Hack affected nearly everyone that underwent a background investigation through OPM in 2000 or later.
This story has been updated with additional information from union officials and lawmakers.
Office of Personnel Management officials said on Thursday 21.5 million individuals were affected by a data breach involving security clearance files. The announcement provided the first significant details about the hack since OPM first revealed the breach June 12.
OPM will provide a “suite of services” to individuals whose personal information was hacked, which includes nearly everyone that underwent a background investigation or reinvestigation through OPM in 2000 or later (which applies to anyone who submitted Forms SF-86, SF-85 or SF-85P). Individuals who underwent a background investigation prior to 2000 may still be impacted, but OPM said that is “less likely.”
The personal information breached in the hack included details such as Social Security numbers; residency and educational history; employment history; information about immediate family and other personal and business relationships; health, criminal and financial history; and other details, OPM said.
The incident is separate, but related, to the initial hack announced by OPM in May, which affected 4.2 current and former federal employees. The second breach, which specifically targeted individuals that underwent background investigations, such as those applying for security clearances, was detected in late May as OPM was beefing up its systems in response to the first hack. About 3.6 million of those affected by the first hack were also impacted by the second breach.
Andy Ozment, assistant secretary for cybersecurity and communications at the Homeland Security Department, told reporters on Thursday the forensics investigation into the second breach was "extremely complicated," which is why it took additional time to determine exactly who was impacted.
OPM said 19.7 million of those impacted applied for a background investigation, while an additional 1.8 million were non-applicants, primarily spouses or co-habitants of applicants. The breached records include findings from interviews conducted by background investigators and 1.1 million of the records included fingerprints.
Notifications will go out to those impacted by the hack “in the coming weeks,” OPM said. Services to those individuals will be provided by a private sector firm and will include full service identity restoration support and victim recovery assistance, identity theft insurance, identity monitoring for minor children, continuing credit monitoring and fraud monitoring services beyond credit files.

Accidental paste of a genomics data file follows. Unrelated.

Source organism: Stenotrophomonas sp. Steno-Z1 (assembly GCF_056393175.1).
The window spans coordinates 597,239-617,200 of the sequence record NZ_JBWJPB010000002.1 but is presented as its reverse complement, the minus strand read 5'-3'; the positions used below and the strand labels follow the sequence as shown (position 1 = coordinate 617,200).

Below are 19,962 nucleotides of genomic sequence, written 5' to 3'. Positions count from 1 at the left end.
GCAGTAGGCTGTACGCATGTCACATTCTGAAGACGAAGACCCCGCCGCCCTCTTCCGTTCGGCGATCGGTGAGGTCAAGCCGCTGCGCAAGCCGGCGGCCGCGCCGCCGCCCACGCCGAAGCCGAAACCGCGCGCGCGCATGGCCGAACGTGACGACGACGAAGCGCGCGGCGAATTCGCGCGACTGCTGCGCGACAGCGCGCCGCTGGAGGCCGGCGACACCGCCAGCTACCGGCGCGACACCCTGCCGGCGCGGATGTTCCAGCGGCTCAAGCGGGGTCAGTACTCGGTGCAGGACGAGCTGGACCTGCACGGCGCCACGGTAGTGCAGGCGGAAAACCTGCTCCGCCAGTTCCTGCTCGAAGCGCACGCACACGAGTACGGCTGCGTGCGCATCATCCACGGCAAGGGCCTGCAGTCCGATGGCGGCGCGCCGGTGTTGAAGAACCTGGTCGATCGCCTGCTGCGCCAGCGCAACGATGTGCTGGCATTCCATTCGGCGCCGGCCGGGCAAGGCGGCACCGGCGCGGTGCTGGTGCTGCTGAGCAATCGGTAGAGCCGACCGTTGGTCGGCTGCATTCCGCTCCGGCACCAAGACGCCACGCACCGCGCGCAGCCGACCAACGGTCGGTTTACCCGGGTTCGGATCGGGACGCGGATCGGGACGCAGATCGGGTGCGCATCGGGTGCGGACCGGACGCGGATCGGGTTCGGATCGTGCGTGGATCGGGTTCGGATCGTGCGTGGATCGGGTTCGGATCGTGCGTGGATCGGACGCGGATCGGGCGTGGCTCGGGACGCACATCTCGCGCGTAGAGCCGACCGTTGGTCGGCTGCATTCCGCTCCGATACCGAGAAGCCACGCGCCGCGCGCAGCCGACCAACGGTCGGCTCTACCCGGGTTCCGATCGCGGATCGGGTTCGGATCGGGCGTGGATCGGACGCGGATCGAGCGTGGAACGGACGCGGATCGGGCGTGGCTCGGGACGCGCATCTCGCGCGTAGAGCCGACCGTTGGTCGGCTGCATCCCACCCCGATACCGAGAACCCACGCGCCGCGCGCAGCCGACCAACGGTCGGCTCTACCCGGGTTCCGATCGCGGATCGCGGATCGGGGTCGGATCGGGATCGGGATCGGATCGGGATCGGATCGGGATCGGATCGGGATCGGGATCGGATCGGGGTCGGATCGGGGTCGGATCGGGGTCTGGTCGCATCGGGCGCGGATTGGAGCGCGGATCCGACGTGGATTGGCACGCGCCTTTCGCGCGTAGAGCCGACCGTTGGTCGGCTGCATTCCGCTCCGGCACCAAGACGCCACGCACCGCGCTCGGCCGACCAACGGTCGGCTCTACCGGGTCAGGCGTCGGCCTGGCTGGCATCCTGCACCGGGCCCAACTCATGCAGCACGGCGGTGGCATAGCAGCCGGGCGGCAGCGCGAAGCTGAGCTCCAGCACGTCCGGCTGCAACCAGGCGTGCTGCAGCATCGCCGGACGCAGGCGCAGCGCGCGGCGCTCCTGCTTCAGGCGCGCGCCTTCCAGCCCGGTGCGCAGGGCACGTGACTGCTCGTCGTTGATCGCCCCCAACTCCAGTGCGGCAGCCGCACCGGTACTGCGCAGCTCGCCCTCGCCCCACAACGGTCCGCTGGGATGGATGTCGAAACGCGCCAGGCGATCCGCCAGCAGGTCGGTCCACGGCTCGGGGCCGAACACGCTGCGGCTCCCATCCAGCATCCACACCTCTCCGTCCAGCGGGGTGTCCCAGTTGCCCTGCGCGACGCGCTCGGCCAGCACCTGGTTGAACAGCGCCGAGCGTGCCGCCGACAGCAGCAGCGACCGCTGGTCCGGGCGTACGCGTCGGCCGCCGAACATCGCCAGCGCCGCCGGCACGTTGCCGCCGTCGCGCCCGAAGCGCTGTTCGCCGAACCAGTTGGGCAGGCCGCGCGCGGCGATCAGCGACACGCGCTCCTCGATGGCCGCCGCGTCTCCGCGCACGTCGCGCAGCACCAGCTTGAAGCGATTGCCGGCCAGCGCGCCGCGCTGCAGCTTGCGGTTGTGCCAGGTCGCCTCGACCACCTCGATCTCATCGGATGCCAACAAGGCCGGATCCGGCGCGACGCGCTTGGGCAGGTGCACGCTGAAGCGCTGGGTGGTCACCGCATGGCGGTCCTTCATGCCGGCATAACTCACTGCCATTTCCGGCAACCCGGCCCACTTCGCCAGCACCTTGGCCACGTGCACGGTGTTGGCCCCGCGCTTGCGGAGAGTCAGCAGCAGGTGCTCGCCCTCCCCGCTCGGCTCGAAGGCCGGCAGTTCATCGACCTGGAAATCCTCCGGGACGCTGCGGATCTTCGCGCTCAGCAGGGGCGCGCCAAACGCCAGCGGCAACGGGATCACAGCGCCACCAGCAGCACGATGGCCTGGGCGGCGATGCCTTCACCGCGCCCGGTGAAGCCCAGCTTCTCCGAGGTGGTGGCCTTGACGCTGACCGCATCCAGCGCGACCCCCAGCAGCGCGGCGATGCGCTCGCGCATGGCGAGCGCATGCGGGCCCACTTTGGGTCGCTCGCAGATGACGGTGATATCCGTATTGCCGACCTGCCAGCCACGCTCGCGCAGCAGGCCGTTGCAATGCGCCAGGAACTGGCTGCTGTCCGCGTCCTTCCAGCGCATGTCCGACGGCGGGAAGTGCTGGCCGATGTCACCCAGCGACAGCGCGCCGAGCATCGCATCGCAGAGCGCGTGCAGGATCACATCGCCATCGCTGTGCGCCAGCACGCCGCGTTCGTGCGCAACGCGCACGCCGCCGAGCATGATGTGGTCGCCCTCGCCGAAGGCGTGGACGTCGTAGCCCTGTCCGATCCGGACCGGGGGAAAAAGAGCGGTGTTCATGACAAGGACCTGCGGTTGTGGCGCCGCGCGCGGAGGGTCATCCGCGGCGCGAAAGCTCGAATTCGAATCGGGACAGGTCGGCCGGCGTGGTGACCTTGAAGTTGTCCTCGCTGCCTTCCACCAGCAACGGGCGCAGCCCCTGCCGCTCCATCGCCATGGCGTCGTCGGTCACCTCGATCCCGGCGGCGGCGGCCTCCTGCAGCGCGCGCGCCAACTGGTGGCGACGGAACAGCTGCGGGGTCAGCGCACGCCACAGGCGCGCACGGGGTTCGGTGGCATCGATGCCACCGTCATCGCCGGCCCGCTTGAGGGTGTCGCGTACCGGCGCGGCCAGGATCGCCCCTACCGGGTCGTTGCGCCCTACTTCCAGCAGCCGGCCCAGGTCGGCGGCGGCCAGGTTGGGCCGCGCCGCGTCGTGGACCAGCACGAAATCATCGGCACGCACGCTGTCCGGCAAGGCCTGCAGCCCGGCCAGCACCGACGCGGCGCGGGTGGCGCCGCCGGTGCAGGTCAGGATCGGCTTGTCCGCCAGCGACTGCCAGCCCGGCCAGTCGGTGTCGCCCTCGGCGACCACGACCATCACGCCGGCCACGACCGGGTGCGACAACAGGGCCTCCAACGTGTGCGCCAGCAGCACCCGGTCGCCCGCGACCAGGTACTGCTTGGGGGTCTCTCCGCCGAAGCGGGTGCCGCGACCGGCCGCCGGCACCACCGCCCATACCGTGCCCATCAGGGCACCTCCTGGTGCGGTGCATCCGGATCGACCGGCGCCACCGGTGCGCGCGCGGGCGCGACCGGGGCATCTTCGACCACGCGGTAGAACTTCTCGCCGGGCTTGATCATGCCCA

The protections will be provided for at least three years at no cost to the individuals, according to OPM. They will also receive “educational materials and guidance” to help protect themselves against potential fraud. OPM said a call center will be opened to help answer questions for those affected by the hack. Archuleta emphasized on the call the services will be offered for "at least" three years -- implying it could be longer -- and said the administration is "looking at what other steps we can take" to help impacted federal workers and contractors.
Federal employee groups were quick to call OPM's offer inadequate.
"For these 21.5 million people, a lifetime’s worth of information was exposed," said Richard Thissen, president of the National Active and Retired Federal Employees Association. "They deserve nothing less than a lifetime of protection. Three years is not enough and will not bring peace of mind to those awaiting official notification that they were impacted by this incident."
Also on Thursday, several Democratic senators formally unveiled the Reducing the Effects of the Cyberattack on OPM Victims Emergency Response (RECOVER) Act, which would provide lifetime credit monitoring to everyone affected by the hacks and up to $5 million in identity theft protection. Sens. Barbara Mikulski, Md., Tim Kaine, Va., and Mark Warner, Va., joined Ben Cardin, Md., in introducing the bill.
Administration officials continued to decline to give any details about who may have been responsible for the hack, though they confirmed the same actor committed both breaches. Asked about the large number of lawmakers calling for her to resign, Archuleta defended her record on cybersecurity and said she will continue in her position to patch up any existing network vulnerabilities. She and other officials highlighted the progress made by agencies across government to improve network security as part of an Office of Management and Budget mandated "30-day sprint," including increasing the use of two-factor authentication.